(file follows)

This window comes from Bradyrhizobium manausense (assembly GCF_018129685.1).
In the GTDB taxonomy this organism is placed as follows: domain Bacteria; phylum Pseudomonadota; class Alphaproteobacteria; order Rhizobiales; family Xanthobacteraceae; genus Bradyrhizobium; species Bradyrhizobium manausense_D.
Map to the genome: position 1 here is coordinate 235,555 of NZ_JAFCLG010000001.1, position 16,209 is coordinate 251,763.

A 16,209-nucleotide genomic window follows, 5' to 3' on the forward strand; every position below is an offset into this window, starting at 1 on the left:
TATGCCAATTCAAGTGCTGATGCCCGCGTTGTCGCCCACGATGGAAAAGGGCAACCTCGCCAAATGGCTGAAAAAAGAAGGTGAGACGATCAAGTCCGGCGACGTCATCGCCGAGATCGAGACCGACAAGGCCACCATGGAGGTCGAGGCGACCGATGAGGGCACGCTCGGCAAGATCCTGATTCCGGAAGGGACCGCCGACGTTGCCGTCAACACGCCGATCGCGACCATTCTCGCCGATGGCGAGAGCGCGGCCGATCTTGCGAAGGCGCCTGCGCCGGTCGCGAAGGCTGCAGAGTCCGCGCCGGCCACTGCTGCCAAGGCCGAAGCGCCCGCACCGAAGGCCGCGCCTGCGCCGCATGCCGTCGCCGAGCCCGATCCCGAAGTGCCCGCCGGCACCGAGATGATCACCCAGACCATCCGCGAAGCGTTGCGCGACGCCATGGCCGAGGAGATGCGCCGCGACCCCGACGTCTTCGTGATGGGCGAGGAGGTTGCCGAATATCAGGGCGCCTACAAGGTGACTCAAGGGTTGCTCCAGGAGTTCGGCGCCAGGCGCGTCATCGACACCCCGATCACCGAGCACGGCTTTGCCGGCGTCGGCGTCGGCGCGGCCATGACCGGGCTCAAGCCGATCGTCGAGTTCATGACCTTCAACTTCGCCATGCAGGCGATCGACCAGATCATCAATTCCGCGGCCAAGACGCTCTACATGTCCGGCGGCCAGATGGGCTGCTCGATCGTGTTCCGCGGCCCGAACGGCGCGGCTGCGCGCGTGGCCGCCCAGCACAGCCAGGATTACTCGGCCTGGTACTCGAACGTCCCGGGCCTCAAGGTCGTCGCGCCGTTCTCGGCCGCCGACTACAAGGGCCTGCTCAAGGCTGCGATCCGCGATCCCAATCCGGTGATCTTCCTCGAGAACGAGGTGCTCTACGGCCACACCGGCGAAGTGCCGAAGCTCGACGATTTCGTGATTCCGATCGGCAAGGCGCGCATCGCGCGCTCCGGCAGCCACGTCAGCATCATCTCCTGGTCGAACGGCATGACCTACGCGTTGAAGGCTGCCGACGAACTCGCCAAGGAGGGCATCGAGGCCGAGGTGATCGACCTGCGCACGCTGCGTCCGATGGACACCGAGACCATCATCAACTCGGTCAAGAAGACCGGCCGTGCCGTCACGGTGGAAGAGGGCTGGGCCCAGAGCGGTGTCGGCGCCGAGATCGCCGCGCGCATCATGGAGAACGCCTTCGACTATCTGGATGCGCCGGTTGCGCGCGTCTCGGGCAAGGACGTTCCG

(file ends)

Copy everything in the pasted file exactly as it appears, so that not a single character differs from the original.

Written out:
This window comes from Bradyrhizobium manausense (assembly GCF_018129685.1).
In the GTDB taxonomy this organism is placed as follows: domain Bacteria; phylum Pseudomonadota; class Alphaproteobacteria; order Rhizobiales; family Xanthobacteraceae; genus Bradyrhizobium; species Bradyrhizobium manausense_D.
Map to the genome: position 1 here is coordinate 235,555 of NZ_JAFCLG010000001.1, position 16,209 is coordinate 251,763.

A 16,209-nucleotide genomic window follows, 5' to 3' on the forward strand; every position below is an offset into this window, starting at 1 on the left:
TATGCCAATTCAAGTGCTGATGCCCGCGTTGTCGCCCACGATGGAAAAGGGCAACCTCGCCAAATGGCTGAAAAAAGAAGGTGAGACGATCAAGTCCGGCGACGTCATCGCCGAGATCGAGACCGACAAGGCCACCATGGAGGTCGAGGCGACCGATGAGGGCACGCTCGGCAAGATCCTGATTCCGGAAGGGACCGCCGACGTTGCCGTCAACACGCCGATCGCGACCATTCTCGCCGATGGCGAGAGCGCGGCCGATCTTGCGAAGGCGCCTGCGCCGGTCGCGAAGGCTGCAGAGTCCGCGCCGGCCACTGCTGCCAAGGCCGAAGCGCCCGCACCGAAGGCCGCGCCTGCGCCGCATGCCGTCGCCGAGCCCGATCCCGAAGTGCCCGCCGGCACCGAGATGATCACCCAGACCATCCGCGAAGCGTTGCGCGACGCCATGGCCGAGGAGATGCGCCGCGACCCCGACGTCTTCGTGATGGGCGAGGAGGTTGCCGAATATCAGGGCGCCTACAAGGTGACTCAAGGGTTGCTCCAGGAGTTCGGCGCCAGGCGCGTCATCGACACCCCGATCACCGAGCACGGCTTTGCCGGCGTCGGCGTCGGCGCGGCCATGACCGGGCTCAAGCCGATCGTCGAGTTCATGACCTTCAACTTCGCCATGCAGGCGATCGACCAGATCATCAATTCCGCGGCCAAGACGCTCTACATGTCCGGCGGCCAGATGGGCTGCTCGATCGTGTTCCGCGGCCCGAACGGCGCGGCTGCGCGCGTGGCCGCCCAGCACAGCCAGGATTACTCGGCCTGGTACTCGAACGTCCCGGGCCTCAAGGTCGTCGCGCCGTTCTCGGCCGCCGACTACAAGGGCCTGCTCAAGGCTGCGATCCGCGATCCCAATCCGGTGATCTTCCTCGAGAACGAGGTGCTCTACGGCCACACCGGCGAAGTGCCGAAGCTCGACGATTTCGTGATTCCGATCGGCAAGGCGCGCATCGCGCGCTCCGGCAGCCACGTCAGCATCATCTCCTGGTCGAACGGCATGACCTACGCGTTGAAGGCTGCCGACGAACTCGCCAAGGAGGGCATCGAGGCCGAGGTGATCGACCTGCGCACGCTGCGTCCGATGGACACCGAGACCATCATCAACTCGGTCAAGAAGACCGGCCGTGCCGTCACGGTGGAAGAGGGCTGGGCCCAGAGCGGTGTCGGCGCCGAGATCGCCGCGCGCATCATGGAGAACGCCTTCGACTATCTGGATGCGCCGGTTGCGCGCGTCTCGGGCAAGGACGTTCCG